Luminescent solar concentrator photovoltaic windows do not require anything to be applied onto their surface and since the photovoltaic cells are hidden in the window frames, they blend invisibly into the built environment.

Los Alamos has been on the development track towards solar windows for several years. Back in 2015, the Los Alamos team developed the colorless, non-toxic quantum dots that enable solar windows.

The building-integrated photovoltaic devices are now packaged as a luminescent solar concentrator or sunlight harvesting technology that can turn any window into a daytime power source.

“In these devices, a fraction of light transmitted through the window is absorbed by nanosized particles (semiconductor quantum dots) dispersed in a glass window, re-emitted at the infrared wavelength invisible to the human eye, and wave-guided to a solar cell at the edge of the window,” Klimov said in 2015.

“Using this design,” he said, “a nearly transparent window becomes an electrical generator, one that can power your room’s air conditioner on a hot day or a heater on a cold one.”

The University of Minnesota invented the process for creating silicon nanoparticles about a dozen years ago and holds a number of patents on this technology, which provided the starting point for quantum dot solar window technology.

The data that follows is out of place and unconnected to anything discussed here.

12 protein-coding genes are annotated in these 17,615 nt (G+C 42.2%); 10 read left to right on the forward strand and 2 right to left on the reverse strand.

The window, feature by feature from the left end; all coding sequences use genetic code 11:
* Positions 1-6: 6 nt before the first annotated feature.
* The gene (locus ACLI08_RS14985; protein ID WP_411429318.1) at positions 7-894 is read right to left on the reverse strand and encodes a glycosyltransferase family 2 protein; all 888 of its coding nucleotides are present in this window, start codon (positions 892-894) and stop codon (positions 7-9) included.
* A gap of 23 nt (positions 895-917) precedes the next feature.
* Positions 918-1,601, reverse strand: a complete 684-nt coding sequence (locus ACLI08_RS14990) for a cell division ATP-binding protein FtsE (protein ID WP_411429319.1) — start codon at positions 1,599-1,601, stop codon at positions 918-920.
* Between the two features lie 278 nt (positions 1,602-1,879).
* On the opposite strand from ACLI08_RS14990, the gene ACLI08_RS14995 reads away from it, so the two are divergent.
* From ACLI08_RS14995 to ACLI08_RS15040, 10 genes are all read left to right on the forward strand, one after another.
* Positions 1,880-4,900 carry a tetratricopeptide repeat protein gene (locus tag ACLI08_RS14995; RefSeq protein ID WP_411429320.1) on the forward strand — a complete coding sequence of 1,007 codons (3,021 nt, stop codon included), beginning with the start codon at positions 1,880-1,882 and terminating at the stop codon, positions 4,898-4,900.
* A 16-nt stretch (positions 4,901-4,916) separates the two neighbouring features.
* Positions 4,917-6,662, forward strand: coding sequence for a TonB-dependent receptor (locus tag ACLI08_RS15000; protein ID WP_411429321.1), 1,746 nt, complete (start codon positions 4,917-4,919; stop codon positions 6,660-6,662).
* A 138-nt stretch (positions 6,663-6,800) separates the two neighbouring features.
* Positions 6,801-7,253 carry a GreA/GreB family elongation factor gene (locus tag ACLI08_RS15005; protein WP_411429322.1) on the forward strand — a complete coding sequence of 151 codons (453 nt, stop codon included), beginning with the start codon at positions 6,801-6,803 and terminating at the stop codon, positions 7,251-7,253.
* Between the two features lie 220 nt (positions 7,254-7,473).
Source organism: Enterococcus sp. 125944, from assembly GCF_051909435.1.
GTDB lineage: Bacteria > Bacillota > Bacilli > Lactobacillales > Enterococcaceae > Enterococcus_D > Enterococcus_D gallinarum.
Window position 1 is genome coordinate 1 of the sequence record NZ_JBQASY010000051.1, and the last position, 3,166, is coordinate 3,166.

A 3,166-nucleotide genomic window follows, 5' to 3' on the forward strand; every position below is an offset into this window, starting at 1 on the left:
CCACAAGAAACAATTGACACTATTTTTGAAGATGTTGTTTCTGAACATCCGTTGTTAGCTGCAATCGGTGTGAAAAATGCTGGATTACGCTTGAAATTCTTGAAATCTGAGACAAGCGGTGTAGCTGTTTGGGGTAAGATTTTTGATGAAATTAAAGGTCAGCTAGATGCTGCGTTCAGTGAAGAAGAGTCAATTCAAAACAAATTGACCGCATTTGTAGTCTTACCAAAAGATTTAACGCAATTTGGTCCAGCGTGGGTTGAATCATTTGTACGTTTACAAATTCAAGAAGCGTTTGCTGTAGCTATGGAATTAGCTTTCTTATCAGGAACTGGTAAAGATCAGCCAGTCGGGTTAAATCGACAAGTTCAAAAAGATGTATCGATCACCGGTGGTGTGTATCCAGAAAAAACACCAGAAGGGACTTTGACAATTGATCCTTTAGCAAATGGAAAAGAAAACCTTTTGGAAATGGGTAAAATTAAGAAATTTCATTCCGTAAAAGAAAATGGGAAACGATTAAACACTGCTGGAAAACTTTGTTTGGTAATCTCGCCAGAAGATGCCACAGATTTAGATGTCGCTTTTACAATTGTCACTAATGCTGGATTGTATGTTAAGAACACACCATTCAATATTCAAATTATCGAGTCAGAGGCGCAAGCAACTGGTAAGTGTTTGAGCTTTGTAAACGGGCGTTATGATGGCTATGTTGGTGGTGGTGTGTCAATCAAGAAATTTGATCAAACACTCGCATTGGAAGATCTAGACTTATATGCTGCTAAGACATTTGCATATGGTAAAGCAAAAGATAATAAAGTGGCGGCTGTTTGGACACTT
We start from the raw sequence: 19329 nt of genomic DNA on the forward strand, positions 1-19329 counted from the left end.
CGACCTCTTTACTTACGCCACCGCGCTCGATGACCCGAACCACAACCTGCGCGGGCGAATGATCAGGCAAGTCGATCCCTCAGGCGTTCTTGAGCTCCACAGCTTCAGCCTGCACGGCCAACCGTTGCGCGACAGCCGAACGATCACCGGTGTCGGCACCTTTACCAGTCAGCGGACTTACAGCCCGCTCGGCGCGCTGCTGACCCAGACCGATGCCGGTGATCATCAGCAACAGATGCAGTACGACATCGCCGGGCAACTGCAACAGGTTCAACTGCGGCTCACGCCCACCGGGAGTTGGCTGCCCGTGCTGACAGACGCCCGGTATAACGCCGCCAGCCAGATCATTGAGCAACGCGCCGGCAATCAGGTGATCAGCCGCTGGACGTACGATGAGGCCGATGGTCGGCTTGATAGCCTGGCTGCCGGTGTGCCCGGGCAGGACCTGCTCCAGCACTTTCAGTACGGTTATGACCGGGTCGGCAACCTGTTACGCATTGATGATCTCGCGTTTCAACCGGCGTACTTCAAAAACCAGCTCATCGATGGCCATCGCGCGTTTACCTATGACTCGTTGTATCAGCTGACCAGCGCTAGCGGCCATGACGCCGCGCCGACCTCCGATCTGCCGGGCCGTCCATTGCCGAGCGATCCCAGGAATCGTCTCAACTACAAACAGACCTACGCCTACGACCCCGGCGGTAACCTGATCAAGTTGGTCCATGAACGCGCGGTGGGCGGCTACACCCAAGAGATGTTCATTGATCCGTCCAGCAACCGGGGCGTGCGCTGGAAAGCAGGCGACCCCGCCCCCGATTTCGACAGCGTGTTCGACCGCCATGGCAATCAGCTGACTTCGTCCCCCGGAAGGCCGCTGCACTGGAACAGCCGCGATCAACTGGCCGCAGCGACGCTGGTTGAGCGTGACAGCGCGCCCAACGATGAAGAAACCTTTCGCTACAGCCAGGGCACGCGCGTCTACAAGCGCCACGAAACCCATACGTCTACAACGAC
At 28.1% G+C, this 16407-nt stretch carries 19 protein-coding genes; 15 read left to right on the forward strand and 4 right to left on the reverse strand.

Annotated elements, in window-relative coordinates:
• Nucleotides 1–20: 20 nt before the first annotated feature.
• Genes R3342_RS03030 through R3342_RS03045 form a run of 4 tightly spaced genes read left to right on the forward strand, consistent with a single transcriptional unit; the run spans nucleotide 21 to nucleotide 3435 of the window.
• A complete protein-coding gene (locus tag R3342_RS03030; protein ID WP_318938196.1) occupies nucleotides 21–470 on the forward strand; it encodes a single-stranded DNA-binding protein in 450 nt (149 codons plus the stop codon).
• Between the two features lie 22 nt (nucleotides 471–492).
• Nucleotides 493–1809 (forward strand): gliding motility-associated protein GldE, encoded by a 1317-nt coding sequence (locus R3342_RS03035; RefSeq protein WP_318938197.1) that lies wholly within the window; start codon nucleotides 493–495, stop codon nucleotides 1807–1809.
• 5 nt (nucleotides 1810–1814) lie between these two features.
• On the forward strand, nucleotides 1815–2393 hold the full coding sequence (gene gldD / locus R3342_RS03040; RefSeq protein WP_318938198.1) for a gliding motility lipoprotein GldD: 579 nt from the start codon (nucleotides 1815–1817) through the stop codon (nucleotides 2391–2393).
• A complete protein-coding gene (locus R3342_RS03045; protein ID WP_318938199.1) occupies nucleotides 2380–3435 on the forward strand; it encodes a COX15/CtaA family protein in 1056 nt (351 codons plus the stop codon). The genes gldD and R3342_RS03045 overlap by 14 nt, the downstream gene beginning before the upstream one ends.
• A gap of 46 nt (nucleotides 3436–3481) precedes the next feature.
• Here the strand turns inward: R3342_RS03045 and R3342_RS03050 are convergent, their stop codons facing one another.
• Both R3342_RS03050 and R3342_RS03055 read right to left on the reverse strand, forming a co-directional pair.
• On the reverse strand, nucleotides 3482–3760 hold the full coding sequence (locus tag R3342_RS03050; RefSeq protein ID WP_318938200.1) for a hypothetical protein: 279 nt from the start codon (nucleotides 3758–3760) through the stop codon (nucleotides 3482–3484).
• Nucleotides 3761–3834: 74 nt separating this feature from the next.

University of Minnesota is one of five universities that are members of the Center for Advanced Solar Photophysics at Los Alamos National Lab, which is funded by the U.S. Department of Energy, Office of Science.

In early 2017, researchers at the University of Minnesota and University of Milano-Bicocca in Italy brought the dream of windows that can efficiently collect solar energy closer to reality with their high tech silicon nanoparticles.

Sergio Brovelli, an expert in LSC fabrication and lead researcher on the Italian team, concluded then, “Quantum dot solar window technology, of which we had demonstrated the feasibility just one year ago, now becomes a reality that can be transferred to the industry in the short to medium term, allowing us to convert not only rooftops, as we do now, but the whole body of urban buildings, including windows, into solar energy generators.”

While the price of solar photovoltaic cells recently has fallen and their efficiency has gone up, challenges remain around siting vast arrays of solar-electric panels and finding ways to integrate them into buildings and other applications.

These challenges prompted a joint research team from Los Alamos National Laboratory and the University of Milano-Bicocca to try a fresh approach to solar power. Working with quantum dots, the team achieved a breakthrough in solar-concentrating technology that can turn windows into electric generators and revolutionize the way we think about where and how we generate energy.

Featured image: Solar cells integrated into the window frames collect the light and convert it to electricity. (Photo courtesy Los Alamos National Laboratory) Public domain